“Where were you?”
“We were… I was… I got some herbs, too. Look!” Altona hoped that she could divert her mother’s attention, so she quickly opened the leather pouch that contained some flowers that she had collected. Lying wasn’t in her nature, but concealing the truth a little by trailing the conversation away from the sensitive subject was widely used in her tribe, especially by teenagers.
Nah, I wouldn't even attempt to rewrite this excerpt and replace she, her, woman, mother with genderless characters and words. It would sound totally absurd.
Alright, let's try it with a story written for teenagers
Queen Evila, dressed in a long crimson gown, watched with a menacing glare of her dark eyes, which matched her raven-black hair, as the snake slithered across the stone floor, crawling toward her. Guarding their white-skinned Queen stood the monstrous Mutanto and his werewolf henchman, Howler. Behind them cowered the three dull-witted Wolfmen: Boo, Goo, and Poo. They watched as the snake reached Evila’s red shoes, stopped, and coiled its body before her.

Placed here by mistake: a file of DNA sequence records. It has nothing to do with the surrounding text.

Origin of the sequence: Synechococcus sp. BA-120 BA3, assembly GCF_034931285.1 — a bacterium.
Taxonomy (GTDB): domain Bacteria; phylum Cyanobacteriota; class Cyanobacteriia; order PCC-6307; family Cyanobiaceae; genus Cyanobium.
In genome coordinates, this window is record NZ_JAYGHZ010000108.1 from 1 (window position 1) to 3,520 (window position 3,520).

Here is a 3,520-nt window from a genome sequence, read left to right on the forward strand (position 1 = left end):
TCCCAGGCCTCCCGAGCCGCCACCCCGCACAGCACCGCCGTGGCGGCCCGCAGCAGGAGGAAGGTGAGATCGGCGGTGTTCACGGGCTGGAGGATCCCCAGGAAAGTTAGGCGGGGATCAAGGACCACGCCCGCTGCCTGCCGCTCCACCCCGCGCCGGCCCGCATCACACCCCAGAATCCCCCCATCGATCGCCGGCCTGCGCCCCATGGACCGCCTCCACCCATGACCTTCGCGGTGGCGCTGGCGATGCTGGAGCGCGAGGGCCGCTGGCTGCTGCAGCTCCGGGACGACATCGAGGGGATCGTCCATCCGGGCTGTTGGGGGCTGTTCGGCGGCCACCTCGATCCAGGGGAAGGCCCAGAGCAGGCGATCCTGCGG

“Cute snake,” Boo snickered.
“Cute? How can it be cute? It’s a slithering, ugly rope,” growled Goo.
“Watch out you guys! It might be poisonous,” Poo warned the others as he took a step back.
Evila glared at Mutanto, her red lips forming a thin line. “Must those three cowardly idiots stand here in my royal presence?” she demanded.